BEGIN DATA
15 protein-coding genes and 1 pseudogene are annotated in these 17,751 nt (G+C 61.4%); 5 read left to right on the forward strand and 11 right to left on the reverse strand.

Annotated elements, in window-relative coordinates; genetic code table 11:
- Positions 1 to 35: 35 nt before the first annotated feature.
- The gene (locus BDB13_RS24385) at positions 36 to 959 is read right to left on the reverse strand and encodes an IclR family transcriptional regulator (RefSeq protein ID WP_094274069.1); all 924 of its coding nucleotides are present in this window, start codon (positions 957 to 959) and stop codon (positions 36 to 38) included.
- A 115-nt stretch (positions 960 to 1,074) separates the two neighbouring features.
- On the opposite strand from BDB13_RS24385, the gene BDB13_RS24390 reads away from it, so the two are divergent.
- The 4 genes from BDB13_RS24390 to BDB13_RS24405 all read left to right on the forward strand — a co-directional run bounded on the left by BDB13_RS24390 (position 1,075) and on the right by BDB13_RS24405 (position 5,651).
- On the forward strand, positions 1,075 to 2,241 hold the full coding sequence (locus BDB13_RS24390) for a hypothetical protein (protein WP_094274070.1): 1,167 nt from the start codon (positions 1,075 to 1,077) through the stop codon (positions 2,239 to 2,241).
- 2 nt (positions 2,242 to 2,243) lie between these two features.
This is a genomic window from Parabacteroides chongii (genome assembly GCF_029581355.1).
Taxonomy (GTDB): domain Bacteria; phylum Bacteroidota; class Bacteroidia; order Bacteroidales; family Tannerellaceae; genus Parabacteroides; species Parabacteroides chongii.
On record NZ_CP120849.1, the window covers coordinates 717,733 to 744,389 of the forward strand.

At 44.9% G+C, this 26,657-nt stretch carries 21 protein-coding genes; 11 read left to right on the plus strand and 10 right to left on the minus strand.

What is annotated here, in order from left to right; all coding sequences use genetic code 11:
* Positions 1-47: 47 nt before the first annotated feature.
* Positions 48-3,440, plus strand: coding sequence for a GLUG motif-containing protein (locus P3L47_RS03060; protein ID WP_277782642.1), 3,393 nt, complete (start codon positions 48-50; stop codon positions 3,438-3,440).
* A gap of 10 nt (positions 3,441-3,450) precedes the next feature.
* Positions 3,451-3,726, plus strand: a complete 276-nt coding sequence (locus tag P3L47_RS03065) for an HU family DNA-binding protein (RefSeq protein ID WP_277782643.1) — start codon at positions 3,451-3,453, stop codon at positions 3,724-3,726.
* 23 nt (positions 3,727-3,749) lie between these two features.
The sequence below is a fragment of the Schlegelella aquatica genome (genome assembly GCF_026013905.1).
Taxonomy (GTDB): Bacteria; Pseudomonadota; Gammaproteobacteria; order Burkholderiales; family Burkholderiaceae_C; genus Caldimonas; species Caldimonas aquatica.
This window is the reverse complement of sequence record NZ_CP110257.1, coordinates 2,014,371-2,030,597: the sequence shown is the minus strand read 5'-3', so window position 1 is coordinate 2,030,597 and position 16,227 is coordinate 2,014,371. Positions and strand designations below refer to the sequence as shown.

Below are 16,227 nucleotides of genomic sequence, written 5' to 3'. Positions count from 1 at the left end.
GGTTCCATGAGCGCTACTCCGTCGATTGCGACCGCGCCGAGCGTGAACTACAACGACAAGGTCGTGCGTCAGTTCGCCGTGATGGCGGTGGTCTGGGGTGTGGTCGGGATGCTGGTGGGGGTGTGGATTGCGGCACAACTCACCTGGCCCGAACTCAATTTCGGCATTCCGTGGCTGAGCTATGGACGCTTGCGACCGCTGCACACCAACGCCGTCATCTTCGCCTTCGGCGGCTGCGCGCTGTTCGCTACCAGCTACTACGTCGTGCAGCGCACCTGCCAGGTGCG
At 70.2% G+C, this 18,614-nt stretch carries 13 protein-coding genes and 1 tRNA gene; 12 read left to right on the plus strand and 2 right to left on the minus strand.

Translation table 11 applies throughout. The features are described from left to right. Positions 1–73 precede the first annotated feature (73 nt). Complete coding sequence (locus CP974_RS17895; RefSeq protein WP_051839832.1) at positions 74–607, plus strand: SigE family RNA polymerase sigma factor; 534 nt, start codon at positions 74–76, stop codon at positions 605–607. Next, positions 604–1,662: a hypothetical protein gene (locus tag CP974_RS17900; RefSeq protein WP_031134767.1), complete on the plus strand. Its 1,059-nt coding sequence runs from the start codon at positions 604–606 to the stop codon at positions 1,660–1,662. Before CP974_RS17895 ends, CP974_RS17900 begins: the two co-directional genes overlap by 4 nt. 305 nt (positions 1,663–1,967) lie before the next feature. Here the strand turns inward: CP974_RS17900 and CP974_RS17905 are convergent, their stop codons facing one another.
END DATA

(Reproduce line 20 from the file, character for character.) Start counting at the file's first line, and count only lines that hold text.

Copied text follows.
The sequence below is a fragment of the Schlegelella aquatica genome (genome assembly GCF_026013905.1).